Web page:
Wednesday, 11 February 2015

Alphabet Cricket

I was recently given a copy of 'In Darkest England and The Way Out' by General Booth. Though I have skip read a few pages to sense the tone of Booth's concerns, my main interest has been in the missing title page and annotated fly leaf and front board. On these pages are inscribed a code and game scores as follows:

A = 2 E = 1 I = 0 O = 3 U = 2
B = Bowled C = Caught D = 4 F = 2 G = 3 H = L B W
J = 5 K = Caught L = 6 M = Stumped N = Run Out
O = 0 P = 4 Q = 6 R = 2 S = 1
T = 3 U = 6 V = Caught W = L B W X = 5
Y = 0 Z = 6

This game of cricket from text has repeated (different) entries for the vowels, O and U, and thus appears to have been improvised. Remnants of games are also evident:
*1 3 1 out 4
*2 out 0
*3 0 1 6 2 out 9
*4 1 3 2 3 out 9
*5 3 3 1 0 2 out 9
*6 3 0 out 3
*7 0 3 out 3
*8 1 0 out 1
*9 0 6 1 4 6 out 17
*10 0 0 1 out 1
11 0 2 4 not out 6


*1 0 1 out 1
*2 0 2 0 out 2
*3 1 out 1
*4 0 1 4 2 2 out 11
*5 1 0 1 0 2 out 4
*6 0 0 out 0
*7 1 0 out 1
*8 3 2 0 6 2 2 2 1 2 out 20
*9 2 0 1 1 1 3 6 1 0 3 2 0 1 0 out 21
*10 1 4 2 2 3 0 1 13
*11 0 out 0


*1 3 1 1 2 6 2 18
*2 0 0
*3 1 2 0 3
*4 2 4 0 6
*5 0 2 4 out 6
*6 3 1 2 3 3 out 12
*7 1 0 0 6 1 out 8
*8 2 3 2 3 out 10
*9 2 out 2
*10 3 3 2 out 8
*11 2 3 3 8


What these annotations represent is a form of alphabet cricket as popularised in the Eagle Annual number 5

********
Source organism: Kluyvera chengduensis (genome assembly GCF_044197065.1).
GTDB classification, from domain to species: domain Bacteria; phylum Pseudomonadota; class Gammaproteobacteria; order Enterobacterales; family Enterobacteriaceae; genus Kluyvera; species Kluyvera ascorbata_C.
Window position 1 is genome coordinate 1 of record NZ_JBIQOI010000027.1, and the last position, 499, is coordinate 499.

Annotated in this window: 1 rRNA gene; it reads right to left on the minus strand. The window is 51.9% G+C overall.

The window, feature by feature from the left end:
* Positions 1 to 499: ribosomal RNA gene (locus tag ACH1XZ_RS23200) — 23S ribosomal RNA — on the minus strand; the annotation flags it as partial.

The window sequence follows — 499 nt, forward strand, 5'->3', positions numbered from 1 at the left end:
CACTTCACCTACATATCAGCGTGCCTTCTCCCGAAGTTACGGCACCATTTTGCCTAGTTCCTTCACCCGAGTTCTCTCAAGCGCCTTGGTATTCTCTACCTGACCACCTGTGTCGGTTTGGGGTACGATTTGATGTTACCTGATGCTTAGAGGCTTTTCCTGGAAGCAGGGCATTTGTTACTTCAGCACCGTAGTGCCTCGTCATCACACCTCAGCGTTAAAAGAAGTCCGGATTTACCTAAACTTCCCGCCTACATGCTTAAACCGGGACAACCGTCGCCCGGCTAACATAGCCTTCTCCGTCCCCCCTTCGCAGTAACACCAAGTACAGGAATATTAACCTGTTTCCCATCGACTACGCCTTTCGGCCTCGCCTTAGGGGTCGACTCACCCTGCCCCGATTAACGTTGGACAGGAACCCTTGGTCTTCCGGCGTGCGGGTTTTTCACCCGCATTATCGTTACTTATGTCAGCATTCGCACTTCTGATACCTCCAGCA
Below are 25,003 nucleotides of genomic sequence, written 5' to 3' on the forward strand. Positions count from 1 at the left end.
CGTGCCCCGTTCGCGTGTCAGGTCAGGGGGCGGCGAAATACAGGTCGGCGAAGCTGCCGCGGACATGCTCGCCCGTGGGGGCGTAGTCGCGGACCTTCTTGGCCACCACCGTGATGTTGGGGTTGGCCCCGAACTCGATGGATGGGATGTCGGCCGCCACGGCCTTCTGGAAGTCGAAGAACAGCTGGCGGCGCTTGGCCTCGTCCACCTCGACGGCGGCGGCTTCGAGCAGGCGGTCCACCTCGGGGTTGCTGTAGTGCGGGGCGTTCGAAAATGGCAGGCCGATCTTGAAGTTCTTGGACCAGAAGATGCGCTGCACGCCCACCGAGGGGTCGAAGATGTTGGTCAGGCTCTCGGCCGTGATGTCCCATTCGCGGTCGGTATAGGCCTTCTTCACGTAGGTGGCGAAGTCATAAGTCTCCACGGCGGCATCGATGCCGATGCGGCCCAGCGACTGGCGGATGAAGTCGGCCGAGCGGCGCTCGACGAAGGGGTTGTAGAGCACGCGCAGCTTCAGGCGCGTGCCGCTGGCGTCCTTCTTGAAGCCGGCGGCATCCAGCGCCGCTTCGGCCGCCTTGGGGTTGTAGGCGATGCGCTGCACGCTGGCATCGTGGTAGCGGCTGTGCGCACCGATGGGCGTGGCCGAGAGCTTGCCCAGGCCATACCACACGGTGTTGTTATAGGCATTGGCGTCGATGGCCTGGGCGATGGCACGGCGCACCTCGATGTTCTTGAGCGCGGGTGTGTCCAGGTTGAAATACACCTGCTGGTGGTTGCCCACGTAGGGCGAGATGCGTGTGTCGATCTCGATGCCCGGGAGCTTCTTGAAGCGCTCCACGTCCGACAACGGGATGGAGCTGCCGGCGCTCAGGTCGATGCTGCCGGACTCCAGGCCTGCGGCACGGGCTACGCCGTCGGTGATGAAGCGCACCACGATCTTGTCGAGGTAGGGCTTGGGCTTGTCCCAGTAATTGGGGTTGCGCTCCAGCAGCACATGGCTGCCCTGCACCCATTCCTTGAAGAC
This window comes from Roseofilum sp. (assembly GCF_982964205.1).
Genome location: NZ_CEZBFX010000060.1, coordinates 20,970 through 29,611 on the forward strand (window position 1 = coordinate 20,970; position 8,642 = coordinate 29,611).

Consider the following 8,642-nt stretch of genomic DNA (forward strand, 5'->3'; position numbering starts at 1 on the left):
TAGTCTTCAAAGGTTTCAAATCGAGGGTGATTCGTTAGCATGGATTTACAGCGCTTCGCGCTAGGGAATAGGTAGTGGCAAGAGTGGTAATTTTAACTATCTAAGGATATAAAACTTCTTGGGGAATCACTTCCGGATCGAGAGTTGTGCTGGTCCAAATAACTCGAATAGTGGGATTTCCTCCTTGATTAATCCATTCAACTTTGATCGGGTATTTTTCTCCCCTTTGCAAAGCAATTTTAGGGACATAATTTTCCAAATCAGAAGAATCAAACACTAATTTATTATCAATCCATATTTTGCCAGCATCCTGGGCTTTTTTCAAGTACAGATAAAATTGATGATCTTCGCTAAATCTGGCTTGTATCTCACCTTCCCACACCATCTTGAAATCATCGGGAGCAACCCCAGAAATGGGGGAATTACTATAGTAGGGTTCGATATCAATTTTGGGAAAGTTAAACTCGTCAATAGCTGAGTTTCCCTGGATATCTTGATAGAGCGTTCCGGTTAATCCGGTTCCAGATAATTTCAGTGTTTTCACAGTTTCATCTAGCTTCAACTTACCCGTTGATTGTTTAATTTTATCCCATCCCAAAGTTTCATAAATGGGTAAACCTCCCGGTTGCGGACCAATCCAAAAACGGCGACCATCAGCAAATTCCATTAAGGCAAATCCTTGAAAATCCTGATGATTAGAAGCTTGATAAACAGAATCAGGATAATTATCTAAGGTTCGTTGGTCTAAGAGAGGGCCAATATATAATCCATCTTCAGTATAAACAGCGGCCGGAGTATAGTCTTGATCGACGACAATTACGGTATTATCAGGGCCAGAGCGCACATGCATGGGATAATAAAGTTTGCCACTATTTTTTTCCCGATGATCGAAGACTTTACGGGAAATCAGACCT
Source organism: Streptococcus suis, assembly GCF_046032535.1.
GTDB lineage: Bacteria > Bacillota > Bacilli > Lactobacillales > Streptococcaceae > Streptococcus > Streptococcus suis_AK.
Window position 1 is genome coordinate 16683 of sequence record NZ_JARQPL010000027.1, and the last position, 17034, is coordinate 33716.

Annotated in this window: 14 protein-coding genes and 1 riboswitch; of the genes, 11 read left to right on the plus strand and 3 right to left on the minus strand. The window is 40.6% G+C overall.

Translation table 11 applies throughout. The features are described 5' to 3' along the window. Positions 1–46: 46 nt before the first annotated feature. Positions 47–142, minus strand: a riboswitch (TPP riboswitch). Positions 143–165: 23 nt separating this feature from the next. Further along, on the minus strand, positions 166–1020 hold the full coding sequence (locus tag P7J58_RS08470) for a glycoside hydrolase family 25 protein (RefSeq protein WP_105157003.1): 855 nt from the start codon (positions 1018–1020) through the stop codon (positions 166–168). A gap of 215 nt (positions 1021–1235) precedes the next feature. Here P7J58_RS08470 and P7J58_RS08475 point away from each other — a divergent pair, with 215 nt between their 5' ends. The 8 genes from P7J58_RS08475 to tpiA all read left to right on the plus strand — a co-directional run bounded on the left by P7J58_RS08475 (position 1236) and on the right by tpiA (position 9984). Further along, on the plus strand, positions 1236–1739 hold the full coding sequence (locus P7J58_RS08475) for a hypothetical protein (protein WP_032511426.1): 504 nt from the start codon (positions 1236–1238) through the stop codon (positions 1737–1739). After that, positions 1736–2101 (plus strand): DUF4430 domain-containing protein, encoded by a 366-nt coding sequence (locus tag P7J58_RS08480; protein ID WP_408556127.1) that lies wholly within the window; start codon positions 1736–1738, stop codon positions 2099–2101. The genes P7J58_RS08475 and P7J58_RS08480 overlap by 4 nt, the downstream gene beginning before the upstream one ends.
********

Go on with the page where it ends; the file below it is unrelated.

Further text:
Friday, 2 May 2014

With news that the new Bishop of Bath and Wells will live in the Palace, a comment from the episcopal doormat:


THE EPISCOPAL DOORMAT

I hear that they know my threshold - the one where in future I’ll serve:
The place of coming and going, of greetings and farewells.

‘Beautiful feet’ shall know my fibres taking the damp, the muck, the grit
From their soles as they enter in to meet my Bishop, and his Lord -

Who washed the feet of His friends: the one’s He called to serve.
To people, all coming and going, my greeting shall be in Wells.

My Bishop shall show his fibre: sharing the tears, the hopes, the fears
Of the souls who enter in to meet with him, and his Lord.

I’m only a humble doormat: offering a practical welcome,
A simple role of service that’s all that I can do.

I have no beauty or attraction, many will not notice me at all,